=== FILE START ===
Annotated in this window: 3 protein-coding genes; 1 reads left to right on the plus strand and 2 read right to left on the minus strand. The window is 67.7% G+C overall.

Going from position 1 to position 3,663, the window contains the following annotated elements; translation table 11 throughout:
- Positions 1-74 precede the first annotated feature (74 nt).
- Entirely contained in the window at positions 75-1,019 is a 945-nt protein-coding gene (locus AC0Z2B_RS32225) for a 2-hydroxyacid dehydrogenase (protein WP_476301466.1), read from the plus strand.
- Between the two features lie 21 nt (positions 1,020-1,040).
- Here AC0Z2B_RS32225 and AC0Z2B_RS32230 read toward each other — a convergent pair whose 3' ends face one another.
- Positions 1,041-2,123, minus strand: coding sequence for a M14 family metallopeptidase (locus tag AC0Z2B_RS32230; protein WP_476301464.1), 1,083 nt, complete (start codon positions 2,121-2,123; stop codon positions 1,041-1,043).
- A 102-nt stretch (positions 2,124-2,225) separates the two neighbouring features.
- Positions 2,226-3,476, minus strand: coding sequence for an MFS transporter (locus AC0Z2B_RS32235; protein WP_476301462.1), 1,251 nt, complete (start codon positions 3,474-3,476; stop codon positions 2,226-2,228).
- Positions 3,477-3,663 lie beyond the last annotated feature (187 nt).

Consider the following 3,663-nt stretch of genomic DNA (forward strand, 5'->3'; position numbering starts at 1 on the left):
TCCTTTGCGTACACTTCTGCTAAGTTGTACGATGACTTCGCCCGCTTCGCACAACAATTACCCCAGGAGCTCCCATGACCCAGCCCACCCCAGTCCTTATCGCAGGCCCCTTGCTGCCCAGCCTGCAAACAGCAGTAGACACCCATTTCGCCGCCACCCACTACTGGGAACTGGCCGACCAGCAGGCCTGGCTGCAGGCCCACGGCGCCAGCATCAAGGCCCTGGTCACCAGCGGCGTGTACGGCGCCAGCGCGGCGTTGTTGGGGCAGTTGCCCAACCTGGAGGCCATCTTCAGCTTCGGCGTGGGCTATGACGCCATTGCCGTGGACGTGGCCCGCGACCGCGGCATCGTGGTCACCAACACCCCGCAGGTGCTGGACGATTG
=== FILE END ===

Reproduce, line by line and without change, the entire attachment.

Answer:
Annotated in this window: 3 protein-coding genes; 1 reads left to right on the plus strand and 2 read right to left on the minus strand. The window is 67.7% G+C overall.

Going from position 1 to position 3,663, the window contains the following annotated elements; translation table 11 throughout:
- Positions 1-74 precede the first annotated feature (74 nt).
- Entirely contained in the window at positions 75-1,019 is a 945-nt protein-coding gene (locus AC0Z2B_RS32225) for a 2-hydroxyacid dehydrogenase (protein WP_476301466.1), read from the plus strand.
- Between the two features lie 21 nt (positions 1,020-1,040).
- Here AC0Z2B_RS32225 and AC0Z2B_RS32230 read toward each other — a convergent pair whose 3' ends face one another.
- Positions 1,041-2,123, minus strand: coding sequence for a M14 family metallopeptidase (locus tag AC0Z2B_RS32230; protein WP_476301464.1), 1,083 nt, complete (start codon positions 2,121-2,123; stop codon positions 1,041-1,043).
- A 102-nt stretch (positions 2,124-2,225) separates the two neighbouring features.
- Positions 2,226-3,476, minus strand: coding sequence for an MFS transporter (locus AC0Z2B_RS32235; protein WP_476301462.1), 1,251 nt, complete (start codon positions 3,474-3,476; stop codon positions 2,226-2,228).
- Positions 3,477-3,663 lie beyond the last annotated feature (187 nt).

Consider the following 3,663-nt stretch of genomic DNA (forward strand, 5'->3'; position numbering starts at 1 on the left):
TCCTTTGCGTACACTTCTGCTAAGTTGTACGATGACTTCGCCCGCTTCGCACAACAATTACCCCAGGAGCTCCCATGACCCAGCCCACCCCAGTCCTTATCGCAGGCCCCTTGCTGCCCAGCCTGCAAACAGCAGTAGACACCCATTTCGCCGCCACCCACTACTGGGAACTGGCCGACCAGCAGGCCTGGCTGCAGGCCCACGGCGCCAGCATCAAGGCCCTGGTCACCAGCGGCGTGTACGGCGCCAGCGCGGCGTTGTTGGGGCAGTTGCCCAACCTGGAGGCCATCTTCAGCTTCGGCGTGGGCTATGACGCCATTGCCGTGGACGTGGCCCGCGACCGCGGCATCGTGGTCACCAACACCCCGCAGGTGCTGGACGATTG